Issue No. 810
What's Next for South America's Airlines?
Latin America's Airline Recovery Still Hard to Predict, Will Vary by Country
Pushing Back: Inside This Issue
The airline industry in Latin America and the Caribbean is in a tough spot. Some of its largest players are in the bankruptcy process, and some have stopped flying altogether, and the ones that remain are finding the region's patchwork quilt of travel restrictions tough to plan around. Some countries, like Mexico, are completely open. Others, like Chile, are shutting down again. And meanwhile, the coronavirus has shown it's not close to done, with a worrisome new surge of infections and deaths in Brazil. We take a look at the region in this week's Feature Story.
Elsewhere in this issue, Norse Atlantic's CEO is confident the U.S. will grant a foreign air carrier permit, despite noises from some of those who fought Norwegian Air International's entry into the U.S. It's a wholly different airline, Bjørn Tore Larsen said. Former United and Allegiant executive Andrew Levy's new airline starts flights at the end of the month. A Canadian airline plans to be like Porter, while Porter is grounded. And Frontier added a lot of routes.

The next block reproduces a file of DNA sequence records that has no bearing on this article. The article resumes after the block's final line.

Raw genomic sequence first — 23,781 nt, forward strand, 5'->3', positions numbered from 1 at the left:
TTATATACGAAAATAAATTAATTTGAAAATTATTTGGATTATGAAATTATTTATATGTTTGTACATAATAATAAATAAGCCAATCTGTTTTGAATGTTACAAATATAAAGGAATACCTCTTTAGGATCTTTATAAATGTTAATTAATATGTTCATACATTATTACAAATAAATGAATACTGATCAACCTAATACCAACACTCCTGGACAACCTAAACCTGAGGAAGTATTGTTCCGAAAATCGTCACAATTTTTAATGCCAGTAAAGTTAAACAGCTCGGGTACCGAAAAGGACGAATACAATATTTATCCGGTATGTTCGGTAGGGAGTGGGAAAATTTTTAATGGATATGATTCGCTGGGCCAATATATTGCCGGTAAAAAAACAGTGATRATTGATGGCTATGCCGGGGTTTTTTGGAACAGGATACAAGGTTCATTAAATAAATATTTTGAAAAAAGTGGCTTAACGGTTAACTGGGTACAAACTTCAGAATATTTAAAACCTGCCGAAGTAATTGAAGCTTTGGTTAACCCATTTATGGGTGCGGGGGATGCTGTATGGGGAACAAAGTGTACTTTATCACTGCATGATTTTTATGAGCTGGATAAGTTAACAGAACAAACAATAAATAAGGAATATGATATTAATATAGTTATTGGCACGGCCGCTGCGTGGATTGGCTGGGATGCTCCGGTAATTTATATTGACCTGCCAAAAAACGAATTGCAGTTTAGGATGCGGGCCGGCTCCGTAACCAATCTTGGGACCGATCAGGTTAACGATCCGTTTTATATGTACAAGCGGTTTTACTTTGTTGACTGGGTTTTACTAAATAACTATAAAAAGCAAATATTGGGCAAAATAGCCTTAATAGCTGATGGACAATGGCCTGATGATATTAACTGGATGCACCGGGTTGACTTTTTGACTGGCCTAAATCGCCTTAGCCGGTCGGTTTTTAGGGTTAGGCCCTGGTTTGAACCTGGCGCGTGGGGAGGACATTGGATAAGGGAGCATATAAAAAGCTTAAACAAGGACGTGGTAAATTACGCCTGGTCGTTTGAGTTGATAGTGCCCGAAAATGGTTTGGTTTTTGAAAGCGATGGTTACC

"If you have the lowest costs in the industry, you have an advantage over every other airline competing for the same passengers."Norse Atlantic CEO Bjørn Tore Larsen
The Airline Weekly Lounge Podcast
New episodes drop every Thursday and are available on our site or wherever you get your podcasts. In the latest episode, Editor Madhu Unnikrishnan and Brian Sumers, Skift editor at large, debate whether the U.S. really is on the cusp of a summer travel boom for airlines, or whether people will continue spending their discretionary income on plants (and other things).